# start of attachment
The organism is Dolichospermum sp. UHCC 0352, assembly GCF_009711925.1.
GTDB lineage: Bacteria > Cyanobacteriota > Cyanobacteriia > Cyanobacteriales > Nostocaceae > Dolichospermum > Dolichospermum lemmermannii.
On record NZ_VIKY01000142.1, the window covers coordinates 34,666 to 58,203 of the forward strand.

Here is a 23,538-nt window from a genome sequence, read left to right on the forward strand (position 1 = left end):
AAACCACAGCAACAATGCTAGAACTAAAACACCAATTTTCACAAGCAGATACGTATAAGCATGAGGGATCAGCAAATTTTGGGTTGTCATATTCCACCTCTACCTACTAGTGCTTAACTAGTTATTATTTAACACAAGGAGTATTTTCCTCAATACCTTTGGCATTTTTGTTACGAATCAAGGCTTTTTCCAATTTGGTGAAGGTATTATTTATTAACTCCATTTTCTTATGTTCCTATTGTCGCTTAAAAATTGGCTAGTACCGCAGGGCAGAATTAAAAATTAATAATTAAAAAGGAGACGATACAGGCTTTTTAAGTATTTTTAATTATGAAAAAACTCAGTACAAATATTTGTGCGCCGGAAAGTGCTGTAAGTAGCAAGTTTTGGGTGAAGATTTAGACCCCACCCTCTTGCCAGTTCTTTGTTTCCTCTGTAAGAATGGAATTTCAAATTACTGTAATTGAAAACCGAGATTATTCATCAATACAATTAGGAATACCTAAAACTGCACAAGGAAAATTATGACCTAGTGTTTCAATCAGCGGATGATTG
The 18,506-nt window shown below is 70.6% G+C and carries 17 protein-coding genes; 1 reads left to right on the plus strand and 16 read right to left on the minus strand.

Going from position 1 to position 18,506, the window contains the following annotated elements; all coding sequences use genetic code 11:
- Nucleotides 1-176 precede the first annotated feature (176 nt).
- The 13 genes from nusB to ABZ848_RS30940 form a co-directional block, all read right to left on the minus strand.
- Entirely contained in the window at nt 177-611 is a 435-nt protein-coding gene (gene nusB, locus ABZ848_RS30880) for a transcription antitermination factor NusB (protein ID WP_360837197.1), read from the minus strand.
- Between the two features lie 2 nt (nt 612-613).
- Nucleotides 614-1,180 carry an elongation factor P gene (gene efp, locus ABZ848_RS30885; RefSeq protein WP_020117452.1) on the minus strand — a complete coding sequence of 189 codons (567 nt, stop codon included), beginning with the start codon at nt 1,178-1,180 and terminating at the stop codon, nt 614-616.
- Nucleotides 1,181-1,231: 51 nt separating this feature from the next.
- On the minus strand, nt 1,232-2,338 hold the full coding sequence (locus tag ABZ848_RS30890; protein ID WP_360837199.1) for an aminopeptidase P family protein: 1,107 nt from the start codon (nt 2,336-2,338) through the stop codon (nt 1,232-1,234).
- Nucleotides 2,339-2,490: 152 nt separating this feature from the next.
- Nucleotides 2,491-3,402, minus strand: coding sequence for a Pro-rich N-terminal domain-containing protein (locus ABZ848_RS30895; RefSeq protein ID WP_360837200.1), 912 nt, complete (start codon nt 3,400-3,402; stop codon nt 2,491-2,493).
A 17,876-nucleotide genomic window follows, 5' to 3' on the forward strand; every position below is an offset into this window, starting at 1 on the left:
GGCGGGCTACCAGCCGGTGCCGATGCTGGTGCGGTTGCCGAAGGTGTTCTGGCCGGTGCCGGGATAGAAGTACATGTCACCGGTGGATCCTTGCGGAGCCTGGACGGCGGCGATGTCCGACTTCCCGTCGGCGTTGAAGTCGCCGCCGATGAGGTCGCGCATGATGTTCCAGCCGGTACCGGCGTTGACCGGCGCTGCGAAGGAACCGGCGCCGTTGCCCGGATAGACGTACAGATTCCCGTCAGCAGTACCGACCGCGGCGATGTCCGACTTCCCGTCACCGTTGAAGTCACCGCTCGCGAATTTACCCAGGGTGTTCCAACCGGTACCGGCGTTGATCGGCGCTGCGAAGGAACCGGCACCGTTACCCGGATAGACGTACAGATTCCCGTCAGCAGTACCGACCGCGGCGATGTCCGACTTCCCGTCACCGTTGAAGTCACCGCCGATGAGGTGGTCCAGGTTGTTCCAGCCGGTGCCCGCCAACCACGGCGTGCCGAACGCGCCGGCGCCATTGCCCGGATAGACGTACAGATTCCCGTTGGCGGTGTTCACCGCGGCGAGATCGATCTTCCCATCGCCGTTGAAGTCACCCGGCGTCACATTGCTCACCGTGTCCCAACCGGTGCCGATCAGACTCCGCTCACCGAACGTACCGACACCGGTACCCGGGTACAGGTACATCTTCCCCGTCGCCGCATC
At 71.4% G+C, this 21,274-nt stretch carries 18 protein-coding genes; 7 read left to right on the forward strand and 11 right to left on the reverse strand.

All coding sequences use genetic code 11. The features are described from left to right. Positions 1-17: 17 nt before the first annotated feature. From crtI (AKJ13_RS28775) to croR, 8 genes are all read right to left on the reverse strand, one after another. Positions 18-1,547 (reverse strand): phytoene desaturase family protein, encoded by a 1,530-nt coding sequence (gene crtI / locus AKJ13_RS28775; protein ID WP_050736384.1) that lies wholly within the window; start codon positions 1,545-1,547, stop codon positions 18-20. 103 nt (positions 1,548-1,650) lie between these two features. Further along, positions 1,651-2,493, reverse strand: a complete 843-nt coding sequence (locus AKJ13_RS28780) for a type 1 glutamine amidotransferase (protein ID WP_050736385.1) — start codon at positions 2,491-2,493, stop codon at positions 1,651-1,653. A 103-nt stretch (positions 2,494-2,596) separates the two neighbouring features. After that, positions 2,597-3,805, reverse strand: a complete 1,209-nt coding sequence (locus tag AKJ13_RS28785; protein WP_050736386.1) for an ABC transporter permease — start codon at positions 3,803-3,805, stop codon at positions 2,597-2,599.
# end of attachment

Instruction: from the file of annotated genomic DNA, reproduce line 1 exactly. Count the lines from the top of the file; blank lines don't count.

The organism is Dolichospermum sp. UHCC 0352, assembly GCF_009711925.1.